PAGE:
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American Mums - giving birth US style - what can I expect??

(81 Posts)
AnnieLaurie Wed 03-Sep-08 15:02:42

I am shortly moving to Seattle and will be giving birth there to my second child.

I have spoken to a few American Mums over here and it seems that midwives do not feature in the States as they do here.

Can anyone tell me a bit about what the care is like in the States/any advice on what choices I may have etc regarding childbirth. Would love to hear some people's experiences.

Have visions of self strapped to a bed with feet in stirrups and lots of men in white coats...!! Do they let you move around as you wish? Do they leave you alone, or examine you all the time? Are they into natural childbirth??

Had quite a bad experience 1st time round with unsympathetic male midwife so am anxious to have nurturing, supportive female environment 2nd time round if poss.


Pruners Wed 03-Sep-08 15:05:31

Message withdrawn

MKG Wed 03-Sep-08 16:09:16

I'm in New Jersey, so not familiar with Seattle, but will do my best to help.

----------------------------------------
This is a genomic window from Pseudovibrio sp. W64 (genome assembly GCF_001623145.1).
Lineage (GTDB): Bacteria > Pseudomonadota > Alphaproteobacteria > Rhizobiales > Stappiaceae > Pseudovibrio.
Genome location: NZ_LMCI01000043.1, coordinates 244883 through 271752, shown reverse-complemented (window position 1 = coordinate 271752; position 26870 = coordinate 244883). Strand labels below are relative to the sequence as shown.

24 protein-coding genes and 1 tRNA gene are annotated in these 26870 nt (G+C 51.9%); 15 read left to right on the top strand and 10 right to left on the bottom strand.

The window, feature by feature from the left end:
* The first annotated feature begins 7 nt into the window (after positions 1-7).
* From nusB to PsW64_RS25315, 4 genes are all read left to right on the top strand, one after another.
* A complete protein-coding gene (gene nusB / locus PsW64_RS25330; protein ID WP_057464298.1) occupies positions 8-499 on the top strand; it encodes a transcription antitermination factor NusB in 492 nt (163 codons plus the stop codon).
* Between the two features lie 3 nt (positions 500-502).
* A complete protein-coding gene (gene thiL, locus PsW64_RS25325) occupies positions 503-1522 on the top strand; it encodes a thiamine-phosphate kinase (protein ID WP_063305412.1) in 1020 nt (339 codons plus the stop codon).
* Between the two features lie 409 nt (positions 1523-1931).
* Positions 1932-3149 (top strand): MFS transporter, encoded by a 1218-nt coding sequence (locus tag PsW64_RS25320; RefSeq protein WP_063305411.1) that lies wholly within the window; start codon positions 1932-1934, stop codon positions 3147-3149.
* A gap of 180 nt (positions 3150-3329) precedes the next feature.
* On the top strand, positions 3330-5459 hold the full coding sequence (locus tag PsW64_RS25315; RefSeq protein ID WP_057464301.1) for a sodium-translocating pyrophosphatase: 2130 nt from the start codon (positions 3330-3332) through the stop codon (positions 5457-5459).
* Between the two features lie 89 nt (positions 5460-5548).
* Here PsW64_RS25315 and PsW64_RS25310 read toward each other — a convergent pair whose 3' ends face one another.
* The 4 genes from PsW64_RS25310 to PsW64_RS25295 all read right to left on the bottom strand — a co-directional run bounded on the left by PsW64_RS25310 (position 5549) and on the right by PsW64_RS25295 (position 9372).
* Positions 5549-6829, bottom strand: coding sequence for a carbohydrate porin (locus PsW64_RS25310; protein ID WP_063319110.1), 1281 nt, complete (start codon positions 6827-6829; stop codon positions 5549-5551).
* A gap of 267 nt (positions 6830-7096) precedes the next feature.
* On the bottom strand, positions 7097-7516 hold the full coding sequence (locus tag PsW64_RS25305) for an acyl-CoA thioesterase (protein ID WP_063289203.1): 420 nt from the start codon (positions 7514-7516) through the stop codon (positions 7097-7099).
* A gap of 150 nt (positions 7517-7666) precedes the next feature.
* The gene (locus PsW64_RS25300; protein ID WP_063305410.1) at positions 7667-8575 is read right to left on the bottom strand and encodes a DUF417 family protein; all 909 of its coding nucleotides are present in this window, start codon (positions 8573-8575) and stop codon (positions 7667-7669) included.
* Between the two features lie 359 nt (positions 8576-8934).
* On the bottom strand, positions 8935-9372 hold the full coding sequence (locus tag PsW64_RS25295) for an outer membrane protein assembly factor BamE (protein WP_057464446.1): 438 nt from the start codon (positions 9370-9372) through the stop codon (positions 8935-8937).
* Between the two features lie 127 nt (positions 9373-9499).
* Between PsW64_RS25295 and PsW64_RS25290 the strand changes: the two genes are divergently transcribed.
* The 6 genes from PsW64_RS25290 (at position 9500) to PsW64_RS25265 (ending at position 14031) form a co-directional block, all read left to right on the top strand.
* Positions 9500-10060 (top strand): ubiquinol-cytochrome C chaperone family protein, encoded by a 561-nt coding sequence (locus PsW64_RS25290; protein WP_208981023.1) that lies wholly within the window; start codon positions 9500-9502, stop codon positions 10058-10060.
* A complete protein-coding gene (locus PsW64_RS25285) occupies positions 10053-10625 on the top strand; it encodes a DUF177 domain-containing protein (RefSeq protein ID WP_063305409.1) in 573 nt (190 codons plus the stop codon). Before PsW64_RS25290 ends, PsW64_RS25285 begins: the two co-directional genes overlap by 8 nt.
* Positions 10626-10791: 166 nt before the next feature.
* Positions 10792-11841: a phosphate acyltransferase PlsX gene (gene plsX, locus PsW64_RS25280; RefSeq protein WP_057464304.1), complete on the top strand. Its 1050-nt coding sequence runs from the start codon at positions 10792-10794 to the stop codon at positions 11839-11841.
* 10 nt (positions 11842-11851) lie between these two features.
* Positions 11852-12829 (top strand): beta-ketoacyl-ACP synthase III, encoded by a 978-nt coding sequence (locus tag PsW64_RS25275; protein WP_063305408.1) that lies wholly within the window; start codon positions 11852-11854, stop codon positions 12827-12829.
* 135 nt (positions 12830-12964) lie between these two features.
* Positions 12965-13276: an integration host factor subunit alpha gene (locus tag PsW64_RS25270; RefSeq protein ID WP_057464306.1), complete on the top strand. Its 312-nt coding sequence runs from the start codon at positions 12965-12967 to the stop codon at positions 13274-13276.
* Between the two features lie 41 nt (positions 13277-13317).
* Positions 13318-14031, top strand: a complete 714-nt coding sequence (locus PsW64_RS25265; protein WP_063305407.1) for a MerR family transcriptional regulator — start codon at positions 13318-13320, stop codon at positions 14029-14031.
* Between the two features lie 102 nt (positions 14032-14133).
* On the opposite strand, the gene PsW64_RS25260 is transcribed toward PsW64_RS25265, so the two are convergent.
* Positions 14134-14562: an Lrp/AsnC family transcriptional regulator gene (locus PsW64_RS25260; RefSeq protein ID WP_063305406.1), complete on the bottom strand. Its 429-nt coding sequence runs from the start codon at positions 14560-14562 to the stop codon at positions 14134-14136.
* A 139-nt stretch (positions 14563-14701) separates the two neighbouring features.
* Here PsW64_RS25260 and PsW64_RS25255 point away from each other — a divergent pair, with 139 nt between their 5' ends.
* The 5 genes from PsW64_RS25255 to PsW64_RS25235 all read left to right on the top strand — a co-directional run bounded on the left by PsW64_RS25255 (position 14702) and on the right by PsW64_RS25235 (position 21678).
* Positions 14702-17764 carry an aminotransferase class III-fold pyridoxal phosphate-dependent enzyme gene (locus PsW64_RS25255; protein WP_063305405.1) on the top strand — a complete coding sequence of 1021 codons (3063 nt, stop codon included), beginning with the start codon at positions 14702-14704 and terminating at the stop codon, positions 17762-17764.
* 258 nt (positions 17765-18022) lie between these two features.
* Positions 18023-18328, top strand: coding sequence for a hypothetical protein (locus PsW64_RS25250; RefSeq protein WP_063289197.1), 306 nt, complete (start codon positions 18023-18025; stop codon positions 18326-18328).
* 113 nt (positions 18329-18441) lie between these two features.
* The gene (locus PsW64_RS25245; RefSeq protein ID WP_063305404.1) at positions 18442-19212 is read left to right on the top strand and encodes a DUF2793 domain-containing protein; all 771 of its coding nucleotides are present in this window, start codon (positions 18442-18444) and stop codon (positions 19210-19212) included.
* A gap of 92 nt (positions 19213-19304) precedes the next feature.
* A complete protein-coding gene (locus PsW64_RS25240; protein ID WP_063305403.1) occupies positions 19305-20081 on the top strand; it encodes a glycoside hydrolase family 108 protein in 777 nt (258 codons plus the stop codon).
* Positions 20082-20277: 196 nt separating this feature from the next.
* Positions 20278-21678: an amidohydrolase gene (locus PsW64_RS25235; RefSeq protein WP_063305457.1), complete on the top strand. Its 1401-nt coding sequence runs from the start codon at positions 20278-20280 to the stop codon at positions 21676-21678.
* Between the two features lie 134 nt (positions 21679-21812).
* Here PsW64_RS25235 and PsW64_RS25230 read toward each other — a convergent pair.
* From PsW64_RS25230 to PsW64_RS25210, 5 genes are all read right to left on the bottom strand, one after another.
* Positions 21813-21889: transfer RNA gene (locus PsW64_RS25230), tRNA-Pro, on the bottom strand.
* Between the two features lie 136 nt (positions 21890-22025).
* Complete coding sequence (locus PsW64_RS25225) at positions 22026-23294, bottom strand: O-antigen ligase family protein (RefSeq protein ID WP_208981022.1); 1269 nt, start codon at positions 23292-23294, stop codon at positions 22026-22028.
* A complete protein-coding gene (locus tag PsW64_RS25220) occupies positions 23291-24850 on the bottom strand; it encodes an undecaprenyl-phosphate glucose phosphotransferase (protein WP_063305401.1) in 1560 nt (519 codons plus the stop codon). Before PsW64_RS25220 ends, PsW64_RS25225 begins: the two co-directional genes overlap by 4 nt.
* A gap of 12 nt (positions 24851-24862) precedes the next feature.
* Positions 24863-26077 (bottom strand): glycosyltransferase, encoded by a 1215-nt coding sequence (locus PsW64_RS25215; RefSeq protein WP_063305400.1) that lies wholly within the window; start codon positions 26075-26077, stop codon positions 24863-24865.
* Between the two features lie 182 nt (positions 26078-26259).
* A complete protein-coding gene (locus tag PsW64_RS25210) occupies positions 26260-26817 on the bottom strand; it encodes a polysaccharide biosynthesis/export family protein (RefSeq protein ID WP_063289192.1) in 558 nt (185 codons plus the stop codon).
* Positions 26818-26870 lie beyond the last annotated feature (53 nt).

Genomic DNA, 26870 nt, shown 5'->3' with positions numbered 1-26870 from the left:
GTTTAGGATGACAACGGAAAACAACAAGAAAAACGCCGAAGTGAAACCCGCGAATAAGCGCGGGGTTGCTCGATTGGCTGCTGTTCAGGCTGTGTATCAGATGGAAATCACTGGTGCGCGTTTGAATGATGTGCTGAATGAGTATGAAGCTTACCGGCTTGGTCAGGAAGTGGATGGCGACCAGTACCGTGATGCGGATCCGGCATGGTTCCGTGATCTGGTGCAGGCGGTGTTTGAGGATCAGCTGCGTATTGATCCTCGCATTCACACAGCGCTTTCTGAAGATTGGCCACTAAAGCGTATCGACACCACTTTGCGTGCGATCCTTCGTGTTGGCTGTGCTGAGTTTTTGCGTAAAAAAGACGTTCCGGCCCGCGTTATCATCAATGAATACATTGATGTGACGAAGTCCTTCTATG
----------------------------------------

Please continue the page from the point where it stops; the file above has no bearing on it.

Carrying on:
The Northwest is midwife friendly, and I think that we are seeing more midwives as a nation now than say 20 years ago.

Even if you do find an OB/GYN there are plenty out there that are sympathetic and supportive.

I've had two hospital births one with a midwife and the other was with an OB/GYN.

Really similar experiences. Did hypnobirthing both times, both were respectful of my wishes not to have an epidural. It all will depend on the personality and beliefs of the practitioner. Just remember that here it is common to interview doctors before deciding to see them, you can make appointments just to get to know them and ask questions. Remember here everything is private, which means that they work for you, and if you don't like them you can move on to someone else.

Look for a hospital that has an LDRP (Labor, Delivery, Recovery, and Post-partum) room. They are great, because you get checked in, and they don't move you around, unless you have a C-section.

this link should help you find a midwife

Good luck, and am happy to answer any questions.

MKG Wed 03-Sep-08 16:11:36

Just had a look through those links, looks like you will find a midwife that will do home birth, hospital, or birth center in Seattle.

chandellina Wed 03-Sep-08 18:10:26

Pruners - that seems a bit narrow mind, to say the least. I had crap midwives and fabulous doctors at my UK birth so go figure.

AnnieLaurie Wed 03-Sep-08 18:20:19

Thanks for this - will have a look at the link when I get DS into bed and get some peace to concentrate!